Geoengineering Gets A Boost  

Posted by Big Gav in

Next100 has a look at recent events in the world of geoengineering politics - GEOENGINEERING GETS A BOOST.

Geoengineering--the planned alteration of planetary-scale systems--is a highly controversial approach to solving an increasingly desperate problem: global warming. Critics have condemned it "somewhere between a dead end and a hoax," while White House science adviser John Holdren said, "It's got to be looked at." The credibility of this outsized concept got a big boost this week from a major policy pronouncement by the American Meteorological Society.

As covered extensively in NEXT100, geoengineering proposals run the gamut from fostering the growth of carbon-absorbing plankton by fertilizing the oceans, to reflecting more sunlight by seeding clouds, to locking up carbon in the form of biochar.

The AMS notes the wide range of possible risks, including adverse local climate changes that might disrupt some countries and peoples even if geoengineering stabilized the global temperature. And some measures that address symptoms--for example, by increasing solar reflection--"would not diminish the direct effects of elevated CO2 concentrations such as ocean acidification or changes to the structure and function of biological systems."

All that said, given that past greenhouse gas emissions are almost certain to cause "dangerous climate changes," the society recommended stepping up research on climate geoengineering, including the environmental ethical, legal and social implications.

While reducing greenhouse gas emissions is a top priority, geoengineering "could contribute to a comprehensive risk management strategy to slow climate change and alleviate some of its negative impacts," the society declared. "The potential to help society cope with climate change and the risks of adverse consequences imply a need for adequate research, appropriate regulation, and transparent deliberation."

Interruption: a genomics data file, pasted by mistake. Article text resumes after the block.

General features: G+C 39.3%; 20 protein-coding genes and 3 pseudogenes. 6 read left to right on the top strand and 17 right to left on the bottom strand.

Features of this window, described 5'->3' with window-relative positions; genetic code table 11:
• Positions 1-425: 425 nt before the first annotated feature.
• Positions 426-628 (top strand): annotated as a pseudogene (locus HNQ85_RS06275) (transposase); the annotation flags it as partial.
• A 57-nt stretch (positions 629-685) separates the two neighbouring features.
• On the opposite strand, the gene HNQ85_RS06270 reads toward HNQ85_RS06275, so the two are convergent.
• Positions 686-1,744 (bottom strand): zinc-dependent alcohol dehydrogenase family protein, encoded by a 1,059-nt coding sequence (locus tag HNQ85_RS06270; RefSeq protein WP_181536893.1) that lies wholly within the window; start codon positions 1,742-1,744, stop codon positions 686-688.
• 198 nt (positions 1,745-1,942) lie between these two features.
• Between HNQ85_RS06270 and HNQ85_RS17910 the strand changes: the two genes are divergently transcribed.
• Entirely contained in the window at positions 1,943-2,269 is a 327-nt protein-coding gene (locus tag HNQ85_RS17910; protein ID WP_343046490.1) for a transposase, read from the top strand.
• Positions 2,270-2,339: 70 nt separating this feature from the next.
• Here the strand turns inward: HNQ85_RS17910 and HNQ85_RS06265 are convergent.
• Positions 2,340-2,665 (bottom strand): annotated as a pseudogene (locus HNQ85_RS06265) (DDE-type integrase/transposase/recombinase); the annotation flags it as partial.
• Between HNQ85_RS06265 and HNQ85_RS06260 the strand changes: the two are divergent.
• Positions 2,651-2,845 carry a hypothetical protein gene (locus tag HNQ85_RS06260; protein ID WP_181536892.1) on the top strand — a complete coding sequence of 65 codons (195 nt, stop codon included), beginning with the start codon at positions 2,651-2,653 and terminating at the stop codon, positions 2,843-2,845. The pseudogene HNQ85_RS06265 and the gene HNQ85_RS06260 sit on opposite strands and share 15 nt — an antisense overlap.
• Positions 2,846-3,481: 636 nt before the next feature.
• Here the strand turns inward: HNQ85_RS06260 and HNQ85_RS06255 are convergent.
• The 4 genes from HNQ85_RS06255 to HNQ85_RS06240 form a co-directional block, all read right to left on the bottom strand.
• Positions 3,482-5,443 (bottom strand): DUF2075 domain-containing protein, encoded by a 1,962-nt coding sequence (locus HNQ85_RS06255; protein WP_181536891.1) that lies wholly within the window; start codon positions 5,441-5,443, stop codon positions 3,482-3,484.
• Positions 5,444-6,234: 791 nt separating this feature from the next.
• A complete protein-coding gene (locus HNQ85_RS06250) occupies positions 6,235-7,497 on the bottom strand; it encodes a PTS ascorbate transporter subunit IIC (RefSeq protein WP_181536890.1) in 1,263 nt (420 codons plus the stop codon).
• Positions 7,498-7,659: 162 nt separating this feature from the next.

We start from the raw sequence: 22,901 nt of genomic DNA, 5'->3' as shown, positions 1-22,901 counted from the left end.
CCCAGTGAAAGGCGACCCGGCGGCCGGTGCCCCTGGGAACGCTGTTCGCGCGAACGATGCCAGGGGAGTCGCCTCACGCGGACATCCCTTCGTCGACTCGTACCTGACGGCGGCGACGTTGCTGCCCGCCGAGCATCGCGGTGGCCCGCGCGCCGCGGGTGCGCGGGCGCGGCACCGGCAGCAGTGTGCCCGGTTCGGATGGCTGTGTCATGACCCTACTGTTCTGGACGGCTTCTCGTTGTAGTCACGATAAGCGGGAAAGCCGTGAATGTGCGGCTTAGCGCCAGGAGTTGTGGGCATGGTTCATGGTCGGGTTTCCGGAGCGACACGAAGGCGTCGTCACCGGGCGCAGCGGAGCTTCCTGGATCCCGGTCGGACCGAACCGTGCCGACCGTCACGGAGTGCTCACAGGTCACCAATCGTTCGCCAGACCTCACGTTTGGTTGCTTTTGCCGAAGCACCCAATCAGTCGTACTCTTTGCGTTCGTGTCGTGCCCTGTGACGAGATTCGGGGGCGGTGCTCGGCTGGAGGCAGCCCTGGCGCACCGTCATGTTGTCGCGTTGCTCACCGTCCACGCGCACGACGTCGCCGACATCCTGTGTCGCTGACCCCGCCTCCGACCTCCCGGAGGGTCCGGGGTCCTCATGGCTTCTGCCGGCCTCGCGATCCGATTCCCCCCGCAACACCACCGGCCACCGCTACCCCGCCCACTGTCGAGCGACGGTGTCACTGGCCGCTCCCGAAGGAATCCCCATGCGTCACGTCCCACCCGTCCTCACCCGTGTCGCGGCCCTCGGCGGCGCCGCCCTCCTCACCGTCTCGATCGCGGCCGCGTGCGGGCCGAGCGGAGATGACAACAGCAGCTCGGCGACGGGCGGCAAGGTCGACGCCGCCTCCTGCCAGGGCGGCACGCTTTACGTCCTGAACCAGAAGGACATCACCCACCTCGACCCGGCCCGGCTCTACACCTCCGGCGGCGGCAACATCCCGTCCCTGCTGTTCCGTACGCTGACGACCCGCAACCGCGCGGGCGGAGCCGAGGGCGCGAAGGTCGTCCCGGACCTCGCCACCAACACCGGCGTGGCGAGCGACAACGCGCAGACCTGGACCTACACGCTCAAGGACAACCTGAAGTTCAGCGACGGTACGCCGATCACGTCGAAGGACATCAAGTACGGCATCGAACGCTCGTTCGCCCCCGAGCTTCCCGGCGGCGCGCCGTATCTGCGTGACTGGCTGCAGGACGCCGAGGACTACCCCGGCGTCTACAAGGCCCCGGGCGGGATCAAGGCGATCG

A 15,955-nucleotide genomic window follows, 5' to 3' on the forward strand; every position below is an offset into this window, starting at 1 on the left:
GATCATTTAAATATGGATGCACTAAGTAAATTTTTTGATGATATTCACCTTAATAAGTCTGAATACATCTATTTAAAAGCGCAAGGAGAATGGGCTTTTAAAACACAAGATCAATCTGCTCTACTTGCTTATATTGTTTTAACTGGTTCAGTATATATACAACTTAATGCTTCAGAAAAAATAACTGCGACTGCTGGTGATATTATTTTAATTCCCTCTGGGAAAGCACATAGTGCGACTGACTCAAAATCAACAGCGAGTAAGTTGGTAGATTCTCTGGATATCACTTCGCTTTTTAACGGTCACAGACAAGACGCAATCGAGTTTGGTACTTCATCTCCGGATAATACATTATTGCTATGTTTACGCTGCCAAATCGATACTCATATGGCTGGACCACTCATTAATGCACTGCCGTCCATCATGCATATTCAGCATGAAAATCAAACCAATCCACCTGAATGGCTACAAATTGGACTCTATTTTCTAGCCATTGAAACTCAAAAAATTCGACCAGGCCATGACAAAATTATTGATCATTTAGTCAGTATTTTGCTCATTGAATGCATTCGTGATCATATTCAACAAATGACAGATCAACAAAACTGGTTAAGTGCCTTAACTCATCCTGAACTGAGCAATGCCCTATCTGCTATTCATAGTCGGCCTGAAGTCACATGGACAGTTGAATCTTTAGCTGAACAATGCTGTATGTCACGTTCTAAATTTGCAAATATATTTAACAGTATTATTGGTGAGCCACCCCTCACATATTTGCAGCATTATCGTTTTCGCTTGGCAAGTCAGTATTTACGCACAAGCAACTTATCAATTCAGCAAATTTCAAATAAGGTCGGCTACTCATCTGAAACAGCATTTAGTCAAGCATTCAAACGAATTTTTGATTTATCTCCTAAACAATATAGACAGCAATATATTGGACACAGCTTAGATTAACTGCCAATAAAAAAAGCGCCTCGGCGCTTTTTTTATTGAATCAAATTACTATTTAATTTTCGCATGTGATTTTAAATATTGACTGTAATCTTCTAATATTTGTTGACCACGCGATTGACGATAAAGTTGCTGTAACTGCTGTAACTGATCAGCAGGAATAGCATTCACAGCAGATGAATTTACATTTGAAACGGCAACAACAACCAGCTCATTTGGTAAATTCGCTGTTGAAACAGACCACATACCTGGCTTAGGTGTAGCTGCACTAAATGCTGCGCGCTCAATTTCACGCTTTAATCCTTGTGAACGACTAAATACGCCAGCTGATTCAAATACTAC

2 comments

Nice to see biochar in the list, but do we really have to call it "geoengineering?" Can't we just call it "energy agriculture" or something?

Were we to undertake the creation of lots of biochar as a way to re-sequester carbon then I'd call that geoengineering.

Geoengineering with possible desirable secondary effects. We could end up with some much more fertile land and might be able to reduce our fertilizer usage.

As we proceed with geoengineering ideas and research we'll have to try to figure out the pluses and minuses of each process. Throwing a lot of SO2 into the atmosphere might cut down on incoming sun/heat. But it could really cause some increased acidity problems in the oceans.

Painting flat roofs white/something shiny could bounce a lot of heat back out of our system and it might decrease AC power needs.

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